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How to treat the indigenous people became an issue as soon as the Spanish arrived in the Western Hemisphere. In this letter written soon after his first voyage, Christopher Columbus explained how he dealt with the natives and revealed his and Spain’s religious motive for exploring what he conceived to be, in explicitly religious terms (see Christopher Columbus to Doña Juana de Torres, 1500) a New World. In addition to the converts to Catholicism that Columbus mentions, the Spanish sought gold. What means were allowable in pursuit of these ends? By what authority did the Spanish make claims on the native people and their land? The Requerimiento provided the official answer to these questions.
Whatever Spanish justifications, the Spanish conquistadores or conquerors proved brutal and rapacious as the conquest continued. The authorities in Madrid did not approve. For example, laws regulating conduct in the conquest were promulgated in 1513 and 1542 (the latter partially repealed in 1545 because of opposition). They relieved Christopher Columbus of command over land he had discovered in part because of his brutality toward both Spanish settlers and the indigenous people. Columbus complained of the injustice of his removal (see Christopher Columbus to Doña Juana de Torres, 1500), by emphasizing that the New World was not like Spain but was an uncivilized lawless territory. Francisco de Vitoria, on the contrary, (see De Indis) sought to mitigate the harshness of the conquest by arguing that law – civil, natural and divine – should prevail everywhere. He argued for limits on what could legitimately be done to the indigenous people. In doing so, he helped develop just war theory. Despite de Vitoria’s arguments, distance from Madrid, limited means of communication, and the need for colonial wealth reduced the ability and willingness of Spain’s monarchs to control what was done in their name thousands of miles away from their palaces. Bartolomé de las Casas (A Short Description of the Destruction of the Indies, 1542) describes the consequences of the Spanish conquest.
Source: Writings of Christopher Columbus: Descriptive of the Discovery and Occupation of the New World, Paul Leicester Ford, ed. (New York: C. L. Webster, 1892), 33-51.
A Letter addressed to the noble Lord Raphael Sanchez, Treasurer to their most invincible Majesties, Ferdinand and Isabella, King and Queen of Spain, by Christopher Columbus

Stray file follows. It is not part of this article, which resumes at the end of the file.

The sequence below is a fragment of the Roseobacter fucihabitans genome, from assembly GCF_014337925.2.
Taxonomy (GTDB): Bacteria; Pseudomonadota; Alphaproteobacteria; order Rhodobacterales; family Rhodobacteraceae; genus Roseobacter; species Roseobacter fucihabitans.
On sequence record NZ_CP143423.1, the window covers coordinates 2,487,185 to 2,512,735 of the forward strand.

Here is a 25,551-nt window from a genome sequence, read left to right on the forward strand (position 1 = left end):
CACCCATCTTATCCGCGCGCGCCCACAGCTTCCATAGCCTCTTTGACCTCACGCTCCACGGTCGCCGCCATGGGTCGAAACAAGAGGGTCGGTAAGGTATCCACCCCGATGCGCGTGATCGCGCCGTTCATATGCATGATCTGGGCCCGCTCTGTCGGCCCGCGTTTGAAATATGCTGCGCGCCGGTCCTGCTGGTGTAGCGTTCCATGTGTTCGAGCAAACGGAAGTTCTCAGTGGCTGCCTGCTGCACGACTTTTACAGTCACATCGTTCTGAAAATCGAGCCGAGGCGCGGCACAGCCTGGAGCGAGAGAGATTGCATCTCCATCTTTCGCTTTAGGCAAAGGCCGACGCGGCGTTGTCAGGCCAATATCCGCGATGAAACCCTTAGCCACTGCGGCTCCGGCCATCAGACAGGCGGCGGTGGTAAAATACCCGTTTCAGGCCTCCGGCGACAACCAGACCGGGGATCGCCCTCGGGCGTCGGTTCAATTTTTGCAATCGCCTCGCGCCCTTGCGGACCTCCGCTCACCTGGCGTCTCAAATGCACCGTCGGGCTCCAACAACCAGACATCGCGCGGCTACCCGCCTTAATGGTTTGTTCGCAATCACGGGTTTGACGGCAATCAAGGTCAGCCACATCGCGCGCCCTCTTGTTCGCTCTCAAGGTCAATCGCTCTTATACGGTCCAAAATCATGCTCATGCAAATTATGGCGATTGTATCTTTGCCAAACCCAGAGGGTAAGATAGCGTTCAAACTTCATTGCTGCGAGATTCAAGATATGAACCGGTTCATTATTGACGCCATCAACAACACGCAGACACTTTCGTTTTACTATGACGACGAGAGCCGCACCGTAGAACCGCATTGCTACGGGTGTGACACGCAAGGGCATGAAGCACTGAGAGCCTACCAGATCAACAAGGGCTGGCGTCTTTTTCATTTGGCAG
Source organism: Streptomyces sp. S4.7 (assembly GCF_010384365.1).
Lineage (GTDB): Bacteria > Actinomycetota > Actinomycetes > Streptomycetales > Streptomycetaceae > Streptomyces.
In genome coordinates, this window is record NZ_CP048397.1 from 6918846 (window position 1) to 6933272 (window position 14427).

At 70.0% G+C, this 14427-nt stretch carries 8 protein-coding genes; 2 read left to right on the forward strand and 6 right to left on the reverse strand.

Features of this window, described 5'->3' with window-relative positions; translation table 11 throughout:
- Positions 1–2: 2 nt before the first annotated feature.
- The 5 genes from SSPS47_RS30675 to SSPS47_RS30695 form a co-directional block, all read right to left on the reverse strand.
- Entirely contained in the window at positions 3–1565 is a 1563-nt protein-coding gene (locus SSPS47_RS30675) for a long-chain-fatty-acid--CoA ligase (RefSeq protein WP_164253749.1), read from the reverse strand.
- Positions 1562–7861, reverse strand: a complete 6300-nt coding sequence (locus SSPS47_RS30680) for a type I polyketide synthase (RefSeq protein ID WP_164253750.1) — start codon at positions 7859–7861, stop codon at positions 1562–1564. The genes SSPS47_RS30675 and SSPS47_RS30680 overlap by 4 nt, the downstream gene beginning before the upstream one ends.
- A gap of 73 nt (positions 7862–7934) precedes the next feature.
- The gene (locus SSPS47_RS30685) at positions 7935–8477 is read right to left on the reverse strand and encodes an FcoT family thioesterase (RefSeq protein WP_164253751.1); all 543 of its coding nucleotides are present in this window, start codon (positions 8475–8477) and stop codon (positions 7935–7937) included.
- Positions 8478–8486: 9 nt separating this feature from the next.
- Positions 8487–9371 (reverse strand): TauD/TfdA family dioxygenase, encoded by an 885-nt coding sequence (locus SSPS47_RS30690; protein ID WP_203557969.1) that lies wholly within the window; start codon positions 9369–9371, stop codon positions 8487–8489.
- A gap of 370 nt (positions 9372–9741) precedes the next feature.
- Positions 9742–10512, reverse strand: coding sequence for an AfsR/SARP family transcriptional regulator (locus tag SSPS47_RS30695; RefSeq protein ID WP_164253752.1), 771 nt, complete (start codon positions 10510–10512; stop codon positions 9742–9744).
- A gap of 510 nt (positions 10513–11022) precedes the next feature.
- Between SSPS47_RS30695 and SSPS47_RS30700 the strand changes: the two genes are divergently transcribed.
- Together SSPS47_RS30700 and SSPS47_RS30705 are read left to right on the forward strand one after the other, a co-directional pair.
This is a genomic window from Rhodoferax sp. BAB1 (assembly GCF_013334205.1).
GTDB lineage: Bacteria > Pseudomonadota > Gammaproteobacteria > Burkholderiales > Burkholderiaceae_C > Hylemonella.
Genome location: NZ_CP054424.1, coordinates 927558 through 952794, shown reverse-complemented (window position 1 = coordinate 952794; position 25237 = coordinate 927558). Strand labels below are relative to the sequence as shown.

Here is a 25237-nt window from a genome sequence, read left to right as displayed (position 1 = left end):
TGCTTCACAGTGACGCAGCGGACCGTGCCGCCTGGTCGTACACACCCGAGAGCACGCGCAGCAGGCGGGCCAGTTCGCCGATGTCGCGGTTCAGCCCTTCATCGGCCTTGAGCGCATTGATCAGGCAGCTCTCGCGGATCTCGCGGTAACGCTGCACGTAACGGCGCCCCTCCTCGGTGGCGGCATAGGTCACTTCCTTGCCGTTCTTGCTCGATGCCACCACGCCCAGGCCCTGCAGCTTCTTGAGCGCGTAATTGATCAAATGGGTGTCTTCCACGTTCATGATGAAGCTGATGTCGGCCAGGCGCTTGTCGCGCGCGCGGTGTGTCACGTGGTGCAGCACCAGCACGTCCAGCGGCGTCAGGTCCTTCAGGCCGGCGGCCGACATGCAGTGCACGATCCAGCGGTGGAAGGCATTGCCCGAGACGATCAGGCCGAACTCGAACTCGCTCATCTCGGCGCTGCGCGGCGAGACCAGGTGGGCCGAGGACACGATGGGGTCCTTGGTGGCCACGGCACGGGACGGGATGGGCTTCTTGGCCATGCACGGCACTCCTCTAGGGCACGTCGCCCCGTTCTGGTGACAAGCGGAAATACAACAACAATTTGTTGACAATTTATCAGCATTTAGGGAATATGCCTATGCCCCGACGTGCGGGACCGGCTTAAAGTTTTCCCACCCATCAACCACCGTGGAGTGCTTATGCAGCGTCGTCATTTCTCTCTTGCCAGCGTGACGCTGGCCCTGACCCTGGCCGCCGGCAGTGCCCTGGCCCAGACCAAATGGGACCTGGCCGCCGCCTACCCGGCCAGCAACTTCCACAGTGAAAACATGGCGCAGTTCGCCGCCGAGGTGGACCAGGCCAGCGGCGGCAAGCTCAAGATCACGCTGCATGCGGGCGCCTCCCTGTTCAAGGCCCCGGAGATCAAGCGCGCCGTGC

. . . In that island also which I have before said we name Española, there are mountains of very great size and beauty, vast plains, groves, and very fruitful fields, admirably adapted for tillage, pasture, and habitation. The convenience and excellence of the harbors in this island, and the abundance of the rivers, so indispensable to the health of man, surpass anything that would be believed by one who had not seen it. The trees, herbage, and fruits of Española are very different from those of Juana, and moreover it abounds in various kinds of spices, gold, and other metals. The inhabitants of both sexes in this island, and in all the others which I have seen, or of which I have received information, go always naked as they were born, with the exception of some of the women, who use the covering of a leaf, or small bough, or an apron of cotton which they prepare for that purpose. None of them, as I have already said, are possessed of any iron, neither have they weapons, being unacquainted with, and indeed incompetent to use them, not from any deformity of body (for they are well-formed), but because they are timid and full of fear. They carry however in lieu of arms, canes dried in the sun, on the ends of which they fix heads of dried wood sharpened to a point, and even these they dare not use habitually; for it has often occurred when I have sent two or three of my men to any of the villages to speak with the natives, that they have come out in a disorderly troop, and have fled in such haste at the approach of our men, that the fathers forsook their children and the children their fathers. This timidity did not arise from any loss or injury that they had received from us; for, on the contrary, I gave to all I approached whatever articles I had about me, such as cloth and many other things, taking nothing of theirs in return: but they are naturally timid and fearful. As soon however as they see that they are safe, and have laid aside all fear, they are very simple and honest, and exceedingly liberal with all they have; none of them refusing anything he may possess when he is asked for it, but on the contrary inviting us to ask them. They exhibit great love towards all others in preference to themselves: they also give objects of great value for trifles, and content themselves with very little or nothing in return. I however forbad that these trifles and articles of no value (such as pieces of dishes, plates, and glass, keys, and leather straps) should be given to them, although if they could obtain them, they imagined themselves to be possessed of the most beautiful trinkets in the world. It even happened that a sailor received for a leather strap as much gold as was worth three golden nobles, and for things of more trifling value offered by our men, especially newly coined blancas, or any gold coins, the Indians would give whatever the seller required; as, for instance, an ounce and a half or two ounces of gold, or thirty or forty pounds of cotton, with which commodity they were already acquainted. Thus they bartered, like idiots, cotton and gold for fragments of bows, glasses, bottles, and jars; which I forbad as being unjust, and myself gave them many beautiful and acceptable articles which I had brought with me, taking nothing from them in return; I did this in order that I might the more easily conciliate them, that they might be led to become Christians, and be inclined to entertain a regard for the King and Queen, our Princes and all Spaniards, and that I might induce them to take an interest in seeking out, and collecting, and delivering to us such things as they possessed in abundance, but which we greatly needed. They practice no kind of idolatry, but have a firm belief that all strength and power, and indeed all good things, are in heaven, and that I had descended form thence with these ships and sailors, and under this impression was I received after they had thrown aside their fears. Nor are they slow or stupid, but of very clear understanding; and those men who have crossed to the neighboring islands give an admirable description of everything they observed; but they never saw any people clothed, nor any ships like ours. On my arrival at that sea, I had taken some Indians by force from the first island that I came to, in order that they might learn our language, and communicate to us what they knew respecting the country; which plan succeeded excellently, and was a great advantage to us, for in a short time, either by gestures and signs, or by words, we were enabled to understand each other. These men are still traveling with me, and although they have been with us now a long time, they continue to entertain the idea that I have descended from heaven; and on our arrival at any new place they published this, crying out immediately with a loud voice to the other Indians, “Come, come and look upon beings of a celestial race”: upon which both women and men, children and adults, young men and old, when they got rid of the fear they at first entertained, would come out in throngs, crowding the roads to see us, some bringing food, others drink, with astonishing affection and kindness. . . . In all these islands there is no difference of physiognomy, of manners, or of language, but they all clearly understand each other, a circumstance very propitious for the realization of what I conceive to be the principal wish of our most serene King, namely, the conversion of these people to the holy faith of Christ, to which indeed, as far as I can judge, they are very favorable and well-disposed.